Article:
↓ Skip to main content

Evaluation of a novel saliva‐based epidermal growth factor receptor mutation detection for lung cancer: A pilot study

Overview of attention for article published in Thoracic Cancer, May 2016
Altmetric Badge

About this Attention Score

  • Average Attention Score compared to outputs of the same age and source

Mentioned by

twitter
1 tweeter
reddit
1 Redditor

Citations

dimensions_citation
42 Dimensions

Readers on

mendeley
38 Mendeley
Title
Evaluation of a novel saliva‐based epidermal growth factor receptor mutation detection for lung cancer: A pilot study
Published in
Thoracic Cancer, May 2016
DOI 10.1111/1759-7714.12350
Pubmed ID
Authors

Dan Pu, Hao Liang, Fang Wei, David Akin, Ziding Feng, QingXiang Yan, Yin Li, Yan Zhen, Lin Xu, Gaochao Dong, Huajing Wan, Jingsi Dong, Xiaoming Qiu, Changlong Qin, Daxing Zhu, Xi Wang, Tong Sun, Wenbiao Zhang, Canjun Li, Xiaojun Tang, Youlin Qiao, David T.W. Wong, Qinghua Zhou

Abstract

This article describes a pilot study evaluating a novel liquid biopsy system for non-small cell lung cancer (NSCLC) patients. The electric field-induced release and measurement (EFIRM) method utilizes an electrochemical biosensor for detecting oncogenic mutations in biofluids. Saliva and plasma of 17 patients were collected from three cancer centers prior to and after surgical resection. The EFIRM method was then applied to the collected samples to assay for exon 19 deletion and p.L858 mutations. EFIRM results were compared with cobas results of exon 19 deletion and p.L858 mutation detection in cancer tissues. The EFIRM method was found to detect exon 19 deletion with an area under the curve (AUC) of 1.0 in both saliva and plasma samples in lung cancer patients. For L858R mutation detection, the AUC of saliva was 1.0, while the AUC of plasma was 0.98. Strong correlations were also found between presurgery and post-surgery samples for both saliva (0.86 for exon 19 and 0.98 for L858R) and plasma (0.73 for exon 19 and 0.94 for L858R). Our study demonstrates the feasibility of utilizing EFIRM to rapidly, non-invasively, and conveniently detect epidermal growth factor receptor mutations in the saliva of patients with NSCLC, with results corresponding perfectly with the results of cobas tissue genotyping.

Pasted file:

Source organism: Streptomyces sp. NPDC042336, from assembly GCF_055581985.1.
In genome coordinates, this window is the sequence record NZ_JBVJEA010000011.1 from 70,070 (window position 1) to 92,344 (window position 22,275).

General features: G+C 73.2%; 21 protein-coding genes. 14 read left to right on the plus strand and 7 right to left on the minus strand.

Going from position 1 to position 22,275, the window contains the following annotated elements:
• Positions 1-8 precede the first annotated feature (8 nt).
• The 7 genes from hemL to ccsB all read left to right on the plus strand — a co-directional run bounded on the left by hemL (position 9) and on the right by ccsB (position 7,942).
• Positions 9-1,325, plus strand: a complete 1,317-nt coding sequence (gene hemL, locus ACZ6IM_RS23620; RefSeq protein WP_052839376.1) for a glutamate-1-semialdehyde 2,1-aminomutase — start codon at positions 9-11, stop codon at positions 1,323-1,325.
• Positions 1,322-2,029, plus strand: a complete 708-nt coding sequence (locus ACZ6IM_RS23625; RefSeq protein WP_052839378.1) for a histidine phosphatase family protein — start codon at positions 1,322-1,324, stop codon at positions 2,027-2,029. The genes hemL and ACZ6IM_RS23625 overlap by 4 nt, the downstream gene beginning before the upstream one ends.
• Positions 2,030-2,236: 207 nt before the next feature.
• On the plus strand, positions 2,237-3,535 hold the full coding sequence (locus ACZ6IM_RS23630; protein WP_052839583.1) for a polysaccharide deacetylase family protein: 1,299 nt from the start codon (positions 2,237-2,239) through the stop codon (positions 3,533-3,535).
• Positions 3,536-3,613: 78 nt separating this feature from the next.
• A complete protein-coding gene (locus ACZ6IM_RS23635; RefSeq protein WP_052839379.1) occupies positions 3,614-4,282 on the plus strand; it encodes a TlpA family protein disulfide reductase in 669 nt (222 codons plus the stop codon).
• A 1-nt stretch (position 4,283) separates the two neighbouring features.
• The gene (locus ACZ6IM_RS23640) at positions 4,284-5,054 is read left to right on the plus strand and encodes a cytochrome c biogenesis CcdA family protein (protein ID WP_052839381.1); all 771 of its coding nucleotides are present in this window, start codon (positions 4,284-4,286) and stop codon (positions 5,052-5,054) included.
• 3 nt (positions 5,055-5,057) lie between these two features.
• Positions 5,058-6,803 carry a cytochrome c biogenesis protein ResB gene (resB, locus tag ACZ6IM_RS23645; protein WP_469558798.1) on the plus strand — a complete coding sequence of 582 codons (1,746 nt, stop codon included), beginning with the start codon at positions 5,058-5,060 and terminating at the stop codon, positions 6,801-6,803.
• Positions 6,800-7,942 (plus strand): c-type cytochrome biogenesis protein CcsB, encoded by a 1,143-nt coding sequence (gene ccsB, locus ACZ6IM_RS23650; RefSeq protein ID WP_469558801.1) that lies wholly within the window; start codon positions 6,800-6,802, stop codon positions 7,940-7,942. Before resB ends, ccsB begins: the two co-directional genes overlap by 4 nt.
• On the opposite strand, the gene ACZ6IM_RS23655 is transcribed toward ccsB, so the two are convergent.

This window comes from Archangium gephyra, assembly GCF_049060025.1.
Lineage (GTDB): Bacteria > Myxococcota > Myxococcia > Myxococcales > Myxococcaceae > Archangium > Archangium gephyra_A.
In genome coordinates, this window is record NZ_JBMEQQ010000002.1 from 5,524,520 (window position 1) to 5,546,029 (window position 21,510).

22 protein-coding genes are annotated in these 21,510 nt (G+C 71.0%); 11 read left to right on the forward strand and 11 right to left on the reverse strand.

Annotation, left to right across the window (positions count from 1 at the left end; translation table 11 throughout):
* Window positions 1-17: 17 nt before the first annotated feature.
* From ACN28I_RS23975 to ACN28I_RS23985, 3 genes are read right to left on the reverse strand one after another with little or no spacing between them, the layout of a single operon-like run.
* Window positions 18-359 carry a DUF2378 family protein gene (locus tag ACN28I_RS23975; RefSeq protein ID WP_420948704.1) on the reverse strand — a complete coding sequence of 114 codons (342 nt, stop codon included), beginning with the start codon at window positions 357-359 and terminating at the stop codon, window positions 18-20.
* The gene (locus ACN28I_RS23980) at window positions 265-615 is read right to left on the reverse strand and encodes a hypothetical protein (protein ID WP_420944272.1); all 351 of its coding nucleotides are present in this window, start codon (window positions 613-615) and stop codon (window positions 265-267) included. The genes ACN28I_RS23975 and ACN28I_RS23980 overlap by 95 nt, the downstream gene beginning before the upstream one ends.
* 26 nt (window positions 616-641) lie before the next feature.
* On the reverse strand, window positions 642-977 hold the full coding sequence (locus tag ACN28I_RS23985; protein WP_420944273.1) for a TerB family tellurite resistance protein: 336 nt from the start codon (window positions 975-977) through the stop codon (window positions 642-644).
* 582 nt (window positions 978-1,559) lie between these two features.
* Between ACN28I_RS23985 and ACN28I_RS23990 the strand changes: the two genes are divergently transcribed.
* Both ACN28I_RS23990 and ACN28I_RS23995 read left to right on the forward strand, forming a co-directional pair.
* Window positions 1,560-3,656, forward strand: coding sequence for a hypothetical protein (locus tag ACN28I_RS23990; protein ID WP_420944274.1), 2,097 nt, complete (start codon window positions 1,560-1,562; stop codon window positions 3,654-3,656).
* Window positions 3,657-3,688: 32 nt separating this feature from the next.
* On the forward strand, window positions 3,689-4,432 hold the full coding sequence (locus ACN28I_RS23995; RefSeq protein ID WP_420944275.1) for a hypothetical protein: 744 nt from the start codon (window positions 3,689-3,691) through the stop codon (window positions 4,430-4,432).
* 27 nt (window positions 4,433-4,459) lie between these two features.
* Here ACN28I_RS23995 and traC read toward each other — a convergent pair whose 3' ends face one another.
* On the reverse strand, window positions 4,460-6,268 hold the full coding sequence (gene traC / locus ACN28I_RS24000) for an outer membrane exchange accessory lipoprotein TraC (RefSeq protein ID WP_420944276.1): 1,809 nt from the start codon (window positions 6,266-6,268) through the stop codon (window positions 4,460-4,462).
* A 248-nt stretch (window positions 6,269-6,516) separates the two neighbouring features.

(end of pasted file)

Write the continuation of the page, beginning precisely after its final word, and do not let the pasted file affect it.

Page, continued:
Twitter Demographics

The data shown below were collected from the profile of 1 tweeter who shared this research output. Click here to find out more about how the information was compiled.

Mendeley readers

The data shown below were compiled from readership statistics for 38 Mendeley readers of this research output. Click here to see the associated Mendeley record.

Geographical breakdown

Country Count As %
Unknown 38 100%

Demographic breakdown

Readers by professional status Count As %
Student > Ph. D. Student 9 24%
Researcher 5 13%
Student > Postgraduate 3 8%
Professor > Associate Professor 3 8%
Student > Master 3 8%
Other 8 21%
Unknown 7 18%
Readers by discipline Count As %
Medicine and Dentistry 9 24%
Biochemistry, Genetics and Molecular Biology 9 24%
Agricultural and Biological Sciences 3 8%
Neuroscience 2 5%
Engineering 2 5%
Other 2 5%
Unknown 11 29%

Attention Score in Context

This research output has an Altmetric Attention Score of 1. This is our high-level measure of the quality and quantity of online attention that it has received. This Attention Score, as well as the ranking and number of research outputs shown below, was calculated when the research output was last mentioned on 08 July 2016.
All research outputs
#12,701,633
of 15,996,627 outputs
Outputs from Thoracic Cancer
#211
of 534 outputs
Outputs of similar age
#187,781
of 268,491 outputs
Outputs of similar age from Thoracic Cancer
#8
of 14 outputs
Altmetric has tracked 15,996,627 research outputs across all sources so far. This one is in the 11th percentile – i.e., 11% of other outputs scored the same or lower than it.
So far Altmetric has tracked 534 research outputs from this source. They receive a mean Attention Score of 2.6. This one is in the 39th percentile – i.e., 39% of its peers scored the same or lower than it.
Older research outputs will score higher simply because they've had more time to accumulate mentions. To account for age we can compare this Altmetric Attention Score to the 268,491 tracked outputs that were published within six weeks on either side of this one in any source. This one is in the 17th percentile – i.e., 17% of its contemporaries scored the same or lower than it.
We're also able to compare this research output to 14 others from the same source and published within six weeks on either side of this one. This one is in the 42nd percentile – i.e., 42% of its contemporaries scored the same or lower than it.